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The economic long run

When our remarkable ride ends, will it be with a bang or a whimper?

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The amazing US economic expansion reached its 106th month in February, making it the longest-running, uninterrupted period of growth in US history. There's much debate over who deserves credit, but little sober discussion of how the expansion might end.

There is no shortage of candidates for credit, and President Clinton is first on the list. Upon election in 1993, he realized that lower interest rates borne of deficit reduction would prove a longer-lasting stimulant than the deficit-expanding spending programs he originally championed.

This act of fiscal apostasy was anointed with low interest rates by Federal Reserve Chairman Alan Greenspan, who gets a share of credit for the expansion by allowing the economy to grow at rates that would have given his predecessors vertigo. And he has helped provide stability in times of crisis - in Mexico in 1995, Asia in 1997, Russia and Long Term Capital Management in 1998.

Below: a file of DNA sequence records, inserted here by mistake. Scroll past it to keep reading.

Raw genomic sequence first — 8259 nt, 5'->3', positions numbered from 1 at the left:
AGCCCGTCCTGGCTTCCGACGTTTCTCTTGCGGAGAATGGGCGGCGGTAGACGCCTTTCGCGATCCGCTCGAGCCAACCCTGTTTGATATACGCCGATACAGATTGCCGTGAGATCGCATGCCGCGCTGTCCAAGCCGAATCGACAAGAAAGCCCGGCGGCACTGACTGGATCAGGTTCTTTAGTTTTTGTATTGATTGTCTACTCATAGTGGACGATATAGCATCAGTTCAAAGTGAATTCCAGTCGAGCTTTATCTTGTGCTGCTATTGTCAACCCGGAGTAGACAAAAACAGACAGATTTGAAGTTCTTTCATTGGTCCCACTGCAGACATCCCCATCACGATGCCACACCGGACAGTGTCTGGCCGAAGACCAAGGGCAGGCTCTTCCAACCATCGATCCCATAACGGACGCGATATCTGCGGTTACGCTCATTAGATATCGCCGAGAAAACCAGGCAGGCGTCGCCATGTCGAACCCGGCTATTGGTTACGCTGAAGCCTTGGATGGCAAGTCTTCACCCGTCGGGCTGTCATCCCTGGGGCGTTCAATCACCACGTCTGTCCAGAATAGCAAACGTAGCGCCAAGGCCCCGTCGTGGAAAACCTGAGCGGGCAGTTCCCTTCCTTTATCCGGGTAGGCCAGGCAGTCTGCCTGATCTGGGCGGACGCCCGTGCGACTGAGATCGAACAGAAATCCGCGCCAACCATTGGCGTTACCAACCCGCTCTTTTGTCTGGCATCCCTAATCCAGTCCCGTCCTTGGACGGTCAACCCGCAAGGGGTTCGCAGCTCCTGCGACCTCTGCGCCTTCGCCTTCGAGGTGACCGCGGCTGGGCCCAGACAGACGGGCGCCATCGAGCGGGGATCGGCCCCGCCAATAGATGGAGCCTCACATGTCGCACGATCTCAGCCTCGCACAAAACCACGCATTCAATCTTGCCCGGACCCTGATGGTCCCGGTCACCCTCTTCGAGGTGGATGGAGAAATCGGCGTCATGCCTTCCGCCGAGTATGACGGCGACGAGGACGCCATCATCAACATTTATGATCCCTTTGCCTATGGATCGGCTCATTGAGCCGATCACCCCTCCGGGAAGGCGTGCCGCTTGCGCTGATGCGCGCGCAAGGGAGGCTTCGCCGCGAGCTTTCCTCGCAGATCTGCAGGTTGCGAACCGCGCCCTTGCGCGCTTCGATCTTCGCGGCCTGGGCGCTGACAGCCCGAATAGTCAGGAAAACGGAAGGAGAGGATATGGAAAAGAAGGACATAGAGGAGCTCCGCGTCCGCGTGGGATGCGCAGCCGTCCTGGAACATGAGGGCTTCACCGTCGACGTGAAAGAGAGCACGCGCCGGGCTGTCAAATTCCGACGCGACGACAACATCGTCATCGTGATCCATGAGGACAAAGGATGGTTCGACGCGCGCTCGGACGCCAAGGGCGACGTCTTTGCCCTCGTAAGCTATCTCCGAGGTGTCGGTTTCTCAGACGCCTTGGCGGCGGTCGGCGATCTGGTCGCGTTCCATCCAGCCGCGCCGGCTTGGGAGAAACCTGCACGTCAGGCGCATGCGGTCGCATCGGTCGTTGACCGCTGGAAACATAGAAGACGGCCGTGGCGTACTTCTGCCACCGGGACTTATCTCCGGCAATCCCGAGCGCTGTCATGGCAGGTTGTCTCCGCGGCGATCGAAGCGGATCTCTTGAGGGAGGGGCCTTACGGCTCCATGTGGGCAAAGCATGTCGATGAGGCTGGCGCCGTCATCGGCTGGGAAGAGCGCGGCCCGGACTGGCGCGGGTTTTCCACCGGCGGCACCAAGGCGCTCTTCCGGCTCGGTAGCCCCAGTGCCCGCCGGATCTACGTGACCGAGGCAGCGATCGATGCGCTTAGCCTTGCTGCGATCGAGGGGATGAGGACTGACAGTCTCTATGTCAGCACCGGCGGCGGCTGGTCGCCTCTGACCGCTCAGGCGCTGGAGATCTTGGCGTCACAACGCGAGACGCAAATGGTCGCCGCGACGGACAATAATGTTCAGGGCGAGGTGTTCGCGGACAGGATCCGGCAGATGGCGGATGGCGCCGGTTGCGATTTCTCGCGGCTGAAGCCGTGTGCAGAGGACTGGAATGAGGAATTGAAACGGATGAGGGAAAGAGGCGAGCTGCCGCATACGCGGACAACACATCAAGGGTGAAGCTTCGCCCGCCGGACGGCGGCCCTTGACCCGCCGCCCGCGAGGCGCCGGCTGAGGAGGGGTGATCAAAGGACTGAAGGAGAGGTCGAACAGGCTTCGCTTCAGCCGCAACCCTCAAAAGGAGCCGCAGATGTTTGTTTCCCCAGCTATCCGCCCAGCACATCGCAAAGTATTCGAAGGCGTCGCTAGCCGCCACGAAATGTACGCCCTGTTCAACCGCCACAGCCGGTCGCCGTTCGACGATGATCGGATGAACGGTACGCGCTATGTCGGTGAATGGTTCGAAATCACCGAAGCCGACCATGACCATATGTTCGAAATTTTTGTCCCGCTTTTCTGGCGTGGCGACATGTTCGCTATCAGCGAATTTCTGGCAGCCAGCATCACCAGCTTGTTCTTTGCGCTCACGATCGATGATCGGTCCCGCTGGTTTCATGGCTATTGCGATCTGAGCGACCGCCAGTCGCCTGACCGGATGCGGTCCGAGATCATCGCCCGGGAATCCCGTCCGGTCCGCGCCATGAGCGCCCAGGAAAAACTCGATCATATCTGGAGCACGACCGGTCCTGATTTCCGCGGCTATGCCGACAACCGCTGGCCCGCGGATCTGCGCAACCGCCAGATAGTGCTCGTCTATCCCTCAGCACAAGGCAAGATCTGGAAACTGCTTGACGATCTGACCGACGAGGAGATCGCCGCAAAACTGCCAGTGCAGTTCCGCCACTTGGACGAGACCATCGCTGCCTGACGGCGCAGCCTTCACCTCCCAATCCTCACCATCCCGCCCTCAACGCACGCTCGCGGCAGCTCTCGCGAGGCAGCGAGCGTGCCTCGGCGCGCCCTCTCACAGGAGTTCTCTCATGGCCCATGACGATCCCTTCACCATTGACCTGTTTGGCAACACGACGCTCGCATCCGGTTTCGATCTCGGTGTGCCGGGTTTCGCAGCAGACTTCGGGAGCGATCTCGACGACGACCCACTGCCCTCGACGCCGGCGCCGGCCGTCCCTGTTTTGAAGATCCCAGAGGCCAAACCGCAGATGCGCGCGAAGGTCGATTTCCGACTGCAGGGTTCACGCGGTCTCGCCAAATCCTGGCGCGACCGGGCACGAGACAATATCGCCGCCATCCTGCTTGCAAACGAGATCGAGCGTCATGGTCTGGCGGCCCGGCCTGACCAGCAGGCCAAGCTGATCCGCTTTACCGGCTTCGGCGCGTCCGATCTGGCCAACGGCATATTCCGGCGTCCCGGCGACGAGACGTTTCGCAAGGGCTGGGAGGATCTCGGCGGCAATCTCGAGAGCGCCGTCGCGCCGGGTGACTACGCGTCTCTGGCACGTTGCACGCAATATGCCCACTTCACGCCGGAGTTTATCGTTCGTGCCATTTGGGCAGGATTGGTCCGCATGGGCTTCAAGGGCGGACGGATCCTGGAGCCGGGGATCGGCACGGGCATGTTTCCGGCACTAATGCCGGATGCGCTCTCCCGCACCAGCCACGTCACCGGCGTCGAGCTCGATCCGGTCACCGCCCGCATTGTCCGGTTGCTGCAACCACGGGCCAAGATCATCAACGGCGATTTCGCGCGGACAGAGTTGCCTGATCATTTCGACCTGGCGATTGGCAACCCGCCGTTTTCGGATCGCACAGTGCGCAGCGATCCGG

But credit for the economy's success is due, too, to Robert Noyce and Jack Kilby, who separately, in 1959, perfected the integrated circuit, from which flowed the microprocessor, the computer, and the Internet - all of which have transformed the economy as much as any policy.

To some, giving Clinton-Greenspan credit for the expansion triggered by the Information Revolution is like giving Moses all the credit for water flowing from the rock at Hebron: Providence also had something to do with it. There's merit to this view, but absent the stage Clinton and Greenspan set, it's unlikely today's revolution would have proven so robust.

But the debate over the expansion's origin obscures the more important question: How will it end?

The economy has grown at a muscular 4 percent for four years. But as knowing Wall Streeters say, "Trees don't grow to the sky" - nothing goes on forever. When economies falter, it's usually because some delicate balance has gone out of whack.

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